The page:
From my situation (some background already available in mathematics and some physics), I think it would be nonsense to start from zero, at least for classical mechanics, since it would take too much time and I would probably see lots of thinks I already know. It would be probably better to start with some not so basic, but not so complicated, book, which I will probably not completely understand in the first read, but which I could eventually understand after some analytical thinking. In the process I will for sure find some mathematics unknown to me, which I will end mastering in order to understand the physics: This is the way how I learnt Combustion Theory!.

    The question then is: How to approach this?.. which books should I use?.. Some recommended videos?

    I thank you all again for the advice!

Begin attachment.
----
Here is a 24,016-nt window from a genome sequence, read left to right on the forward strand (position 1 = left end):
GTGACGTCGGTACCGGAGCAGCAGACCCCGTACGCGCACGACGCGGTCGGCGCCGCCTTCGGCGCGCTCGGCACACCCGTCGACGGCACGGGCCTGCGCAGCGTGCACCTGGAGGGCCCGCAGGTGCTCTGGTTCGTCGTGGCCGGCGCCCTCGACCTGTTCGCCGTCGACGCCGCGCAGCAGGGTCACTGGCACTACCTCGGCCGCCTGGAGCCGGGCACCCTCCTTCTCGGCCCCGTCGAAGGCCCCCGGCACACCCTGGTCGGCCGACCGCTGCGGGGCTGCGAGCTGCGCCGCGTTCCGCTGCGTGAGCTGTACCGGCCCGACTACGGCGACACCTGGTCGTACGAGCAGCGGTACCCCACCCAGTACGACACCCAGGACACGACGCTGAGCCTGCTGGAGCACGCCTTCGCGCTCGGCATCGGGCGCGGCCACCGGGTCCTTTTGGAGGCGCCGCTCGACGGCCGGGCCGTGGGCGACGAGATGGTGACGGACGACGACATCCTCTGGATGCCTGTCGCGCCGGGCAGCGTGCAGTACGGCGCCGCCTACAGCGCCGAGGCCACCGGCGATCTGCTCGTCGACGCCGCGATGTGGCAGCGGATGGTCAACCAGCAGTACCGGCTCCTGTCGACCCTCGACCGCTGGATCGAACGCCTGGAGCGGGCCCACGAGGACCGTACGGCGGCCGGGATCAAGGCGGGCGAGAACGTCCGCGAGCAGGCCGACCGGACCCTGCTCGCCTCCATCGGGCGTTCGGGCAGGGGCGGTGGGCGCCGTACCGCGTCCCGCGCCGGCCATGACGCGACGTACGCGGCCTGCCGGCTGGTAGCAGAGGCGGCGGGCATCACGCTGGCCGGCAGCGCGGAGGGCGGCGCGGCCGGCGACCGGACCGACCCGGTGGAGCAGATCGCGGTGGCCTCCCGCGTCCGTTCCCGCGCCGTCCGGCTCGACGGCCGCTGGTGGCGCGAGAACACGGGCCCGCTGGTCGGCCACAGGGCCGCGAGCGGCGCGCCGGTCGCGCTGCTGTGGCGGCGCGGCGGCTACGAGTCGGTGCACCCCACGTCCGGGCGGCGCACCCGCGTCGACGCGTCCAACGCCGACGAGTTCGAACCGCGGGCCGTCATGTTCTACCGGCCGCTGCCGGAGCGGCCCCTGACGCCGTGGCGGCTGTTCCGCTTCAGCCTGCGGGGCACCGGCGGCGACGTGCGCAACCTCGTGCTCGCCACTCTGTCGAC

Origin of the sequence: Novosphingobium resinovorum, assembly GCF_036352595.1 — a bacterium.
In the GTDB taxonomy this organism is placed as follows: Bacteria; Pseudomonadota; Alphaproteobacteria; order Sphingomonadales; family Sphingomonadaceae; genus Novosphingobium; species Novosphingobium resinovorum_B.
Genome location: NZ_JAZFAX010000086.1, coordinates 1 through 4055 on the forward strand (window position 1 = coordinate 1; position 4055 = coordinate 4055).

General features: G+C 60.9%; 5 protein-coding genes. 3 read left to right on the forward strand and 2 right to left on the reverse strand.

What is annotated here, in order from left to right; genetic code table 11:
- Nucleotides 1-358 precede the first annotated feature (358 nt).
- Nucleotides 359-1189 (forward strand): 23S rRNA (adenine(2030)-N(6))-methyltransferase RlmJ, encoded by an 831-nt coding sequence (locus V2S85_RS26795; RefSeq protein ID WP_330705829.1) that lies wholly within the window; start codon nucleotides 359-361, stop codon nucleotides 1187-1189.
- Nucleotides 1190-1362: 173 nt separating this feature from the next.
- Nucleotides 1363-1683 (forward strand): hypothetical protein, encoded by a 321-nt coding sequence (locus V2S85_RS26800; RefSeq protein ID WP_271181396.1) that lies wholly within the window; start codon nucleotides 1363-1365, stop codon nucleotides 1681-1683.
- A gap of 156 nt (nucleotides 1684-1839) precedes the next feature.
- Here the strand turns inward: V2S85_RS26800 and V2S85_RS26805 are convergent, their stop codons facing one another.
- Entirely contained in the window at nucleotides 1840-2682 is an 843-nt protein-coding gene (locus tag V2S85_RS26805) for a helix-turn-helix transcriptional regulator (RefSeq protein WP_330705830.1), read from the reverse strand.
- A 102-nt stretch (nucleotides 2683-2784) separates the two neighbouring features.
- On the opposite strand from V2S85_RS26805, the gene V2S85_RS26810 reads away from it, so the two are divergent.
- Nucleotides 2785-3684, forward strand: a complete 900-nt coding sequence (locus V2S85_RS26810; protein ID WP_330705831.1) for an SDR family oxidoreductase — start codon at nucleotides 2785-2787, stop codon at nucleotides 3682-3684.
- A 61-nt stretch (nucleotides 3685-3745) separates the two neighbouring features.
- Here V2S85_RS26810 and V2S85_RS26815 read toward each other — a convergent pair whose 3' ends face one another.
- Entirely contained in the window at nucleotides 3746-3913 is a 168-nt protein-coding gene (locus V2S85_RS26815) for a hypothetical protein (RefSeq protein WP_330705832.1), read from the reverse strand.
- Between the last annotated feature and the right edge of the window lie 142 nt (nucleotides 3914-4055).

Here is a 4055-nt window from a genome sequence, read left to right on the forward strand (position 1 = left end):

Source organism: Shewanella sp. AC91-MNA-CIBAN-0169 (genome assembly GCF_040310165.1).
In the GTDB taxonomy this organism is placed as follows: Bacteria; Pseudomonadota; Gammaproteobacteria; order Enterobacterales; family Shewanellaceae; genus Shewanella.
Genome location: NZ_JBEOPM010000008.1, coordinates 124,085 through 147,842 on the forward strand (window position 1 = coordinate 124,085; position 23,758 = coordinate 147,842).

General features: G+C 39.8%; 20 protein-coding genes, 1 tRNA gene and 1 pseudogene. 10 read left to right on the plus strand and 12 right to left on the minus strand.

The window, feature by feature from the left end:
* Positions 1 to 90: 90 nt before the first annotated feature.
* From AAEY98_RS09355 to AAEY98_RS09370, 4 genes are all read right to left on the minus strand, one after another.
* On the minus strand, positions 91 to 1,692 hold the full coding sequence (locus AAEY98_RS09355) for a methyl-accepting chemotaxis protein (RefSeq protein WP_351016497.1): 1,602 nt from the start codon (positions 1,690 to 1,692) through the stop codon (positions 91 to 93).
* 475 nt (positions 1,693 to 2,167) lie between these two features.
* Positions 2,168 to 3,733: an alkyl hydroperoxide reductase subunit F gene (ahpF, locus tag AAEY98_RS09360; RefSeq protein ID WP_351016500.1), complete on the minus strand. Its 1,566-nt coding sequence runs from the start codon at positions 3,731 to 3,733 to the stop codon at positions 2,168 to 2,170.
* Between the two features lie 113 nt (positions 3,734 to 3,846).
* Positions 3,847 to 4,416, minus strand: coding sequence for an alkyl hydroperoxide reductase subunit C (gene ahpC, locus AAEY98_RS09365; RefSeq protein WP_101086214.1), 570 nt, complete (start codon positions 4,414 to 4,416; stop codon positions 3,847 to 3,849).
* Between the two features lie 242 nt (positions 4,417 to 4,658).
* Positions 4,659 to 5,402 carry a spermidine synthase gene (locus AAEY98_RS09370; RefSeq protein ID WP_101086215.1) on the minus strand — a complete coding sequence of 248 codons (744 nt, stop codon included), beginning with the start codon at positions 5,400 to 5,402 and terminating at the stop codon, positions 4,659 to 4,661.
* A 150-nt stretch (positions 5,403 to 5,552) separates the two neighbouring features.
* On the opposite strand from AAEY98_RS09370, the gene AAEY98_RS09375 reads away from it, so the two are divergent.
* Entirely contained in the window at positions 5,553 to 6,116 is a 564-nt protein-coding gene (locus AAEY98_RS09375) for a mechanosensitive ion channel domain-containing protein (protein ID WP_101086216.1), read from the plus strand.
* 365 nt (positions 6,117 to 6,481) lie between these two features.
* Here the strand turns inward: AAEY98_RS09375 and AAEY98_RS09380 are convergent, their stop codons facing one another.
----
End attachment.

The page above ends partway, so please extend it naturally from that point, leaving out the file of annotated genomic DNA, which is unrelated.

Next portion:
Best regards
  2. jcsd
  3. Feb 20, 2016 #2
    I own 'An Introduction to Mechanics' from Kleppner and Kolenkow which I think might be a good refresher on the subject of (Newtonian) mechanics. It doesn't cover the Lagrangian/Hamiltonian formalism though and I haven't studied it deeply enough yet to consider giving you advice on which books to choose. That being said, I think the books titled 'Classical mechanics' from both Taylor and Goldstein are two popular textbooks for a more advanced treatment of mechanics.
    But what is your current background on maths and physics? Did you have a complete exposure to linear algebra? diff. eqs?
  4. Feb 20, 2016 #3
    Yes sure, as a mechanical engineering student I had several courses on calculus, linear algebra, differential equations, numerical analysis, statistics and probability. As a PhD student and now as a researcher focussed on theoretical combustion I have gone much deeper in those subjects and learnt continuum mechanics (with all the tensor stuff involved).

    In Physics I had algebra based classical mechanics, electromagnetism, fluid mechanics, thermodynamics, heat transfer, optics, very basic special relativity, very basic quantum mechanics, statics, dynamics, etc.
    Last edited: Feb 20, 2016
  5. Feb 20, 2016 #4